Nota bene: this was my very first trip to Italy, so my impression of it might be slightly overturned by the large amount of pistachio croissants. 

The story:

For my parents’ 60th birthday, I promised each of them I’d take them on a trip, just us, to celebrate that milestone and squeeze in some quality time with them. We didn’t get to have a lot of trips while I was growing up so it seemed to be the perfect present for all of us.

My mom turned 60 during the pandemic, so every plan I had got canceled a bunch of times. We finally set out for Bologna, for a 4 night getaway. We flew from Sibiu to Bologna (short flight of only 1h and 30 mins), booked a hotel near the train station and close to the city center so we could have easy access to everything. Perfection. 

The itinerary was:

1 day in Bologna, 1 day at the seaside in Rimini (my mom’s last trip to the beach was 30 years ago), 1 day in Florence. I know, the #daughteroftheyearaward goes to …;). 

First up, Bologna, baby! 

The first encounter with the “always pissed and super loud Italians” I was hearing about from everybody who traveled or lived in Italy was, of course, at the airport. Hmmm, interesting. No frowns, no eye rolling. I was intrigued.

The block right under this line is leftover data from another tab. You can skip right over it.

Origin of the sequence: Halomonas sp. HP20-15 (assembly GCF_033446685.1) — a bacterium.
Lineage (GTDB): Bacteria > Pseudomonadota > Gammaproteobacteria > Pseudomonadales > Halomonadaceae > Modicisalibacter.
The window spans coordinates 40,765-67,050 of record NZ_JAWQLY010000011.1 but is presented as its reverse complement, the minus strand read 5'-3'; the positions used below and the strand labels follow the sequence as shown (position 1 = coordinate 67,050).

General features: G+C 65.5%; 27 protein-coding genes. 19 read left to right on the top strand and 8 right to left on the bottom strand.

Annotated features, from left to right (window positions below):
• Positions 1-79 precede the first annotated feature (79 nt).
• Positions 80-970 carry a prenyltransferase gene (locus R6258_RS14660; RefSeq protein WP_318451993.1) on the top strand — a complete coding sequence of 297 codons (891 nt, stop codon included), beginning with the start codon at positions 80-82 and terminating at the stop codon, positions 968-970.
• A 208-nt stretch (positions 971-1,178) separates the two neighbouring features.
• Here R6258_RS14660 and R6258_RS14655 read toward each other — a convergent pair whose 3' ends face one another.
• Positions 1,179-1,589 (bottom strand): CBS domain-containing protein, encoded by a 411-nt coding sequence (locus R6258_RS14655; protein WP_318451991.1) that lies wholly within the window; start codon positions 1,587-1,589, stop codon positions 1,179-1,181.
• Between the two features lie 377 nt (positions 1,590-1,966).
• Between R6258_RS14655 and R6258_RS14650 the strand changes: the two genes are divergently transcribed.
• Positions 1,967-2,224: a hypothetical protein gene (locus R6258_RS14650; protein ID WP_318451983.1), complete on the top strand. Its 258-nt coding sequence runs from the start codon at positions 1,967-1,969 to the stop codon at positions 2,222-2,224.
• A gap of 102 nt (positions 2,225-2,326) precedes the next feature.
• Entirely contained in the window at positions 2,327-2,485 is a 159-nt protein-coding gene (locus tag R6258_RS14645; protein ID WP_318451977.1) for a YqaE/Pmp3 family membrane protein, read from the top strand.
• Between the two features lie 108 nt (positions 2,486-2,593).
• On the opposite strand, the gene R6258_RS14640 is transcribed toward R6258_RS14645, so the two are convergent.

I went through security and the officer there – besides belonging in a Gucci swimwear catalog, I kid you not! –  was really taking his time with my ID card. 

He was lifting my ID up, bringing it closer to his sight, then looking at me intensely while I blushed all through my face mask.  “You changed your hair”, he said, in the most alluring accent ever. “Ohhh, I did, I did, you’re right, I had blonde hair in the photo!” I said, astonished by the fact that he took the time to notice that. “Si!”, he responded and smiled while I was remembering that when I first changed my hair color to blonde, my partner of 2 years at the time did not notice a thing! “Don’t worry, I’ll be back to blonde by the end of summer”, I said, he laughed, approved and handed my documents. “Benvenuto in Italia”, indeed!

Our day in Bologna was amazing. The city is worth 3 days of intense visiting at least, and the food there, 3 years of your life. 

The vibe of the city streets, all around the beautiful historic center and beyond, is super lively, young, fresh, full of tourists, students and random Italians going about their normal day and giving everyone a free lesson on how to look and live your best life. 

Before I go into the unmissable things to do and visit in Bologna, let me just say this: I’ve never seen couples acting more in love than the ones in Italy. From kids (aka not even teens), that were holding hands like the world would fall apart if they’d let go for a second, to 18 year old somethings that were firing up the streets in ways that were making me feel ancient, to 45 year old couples that were hot & heavy during breakfast right next to my table.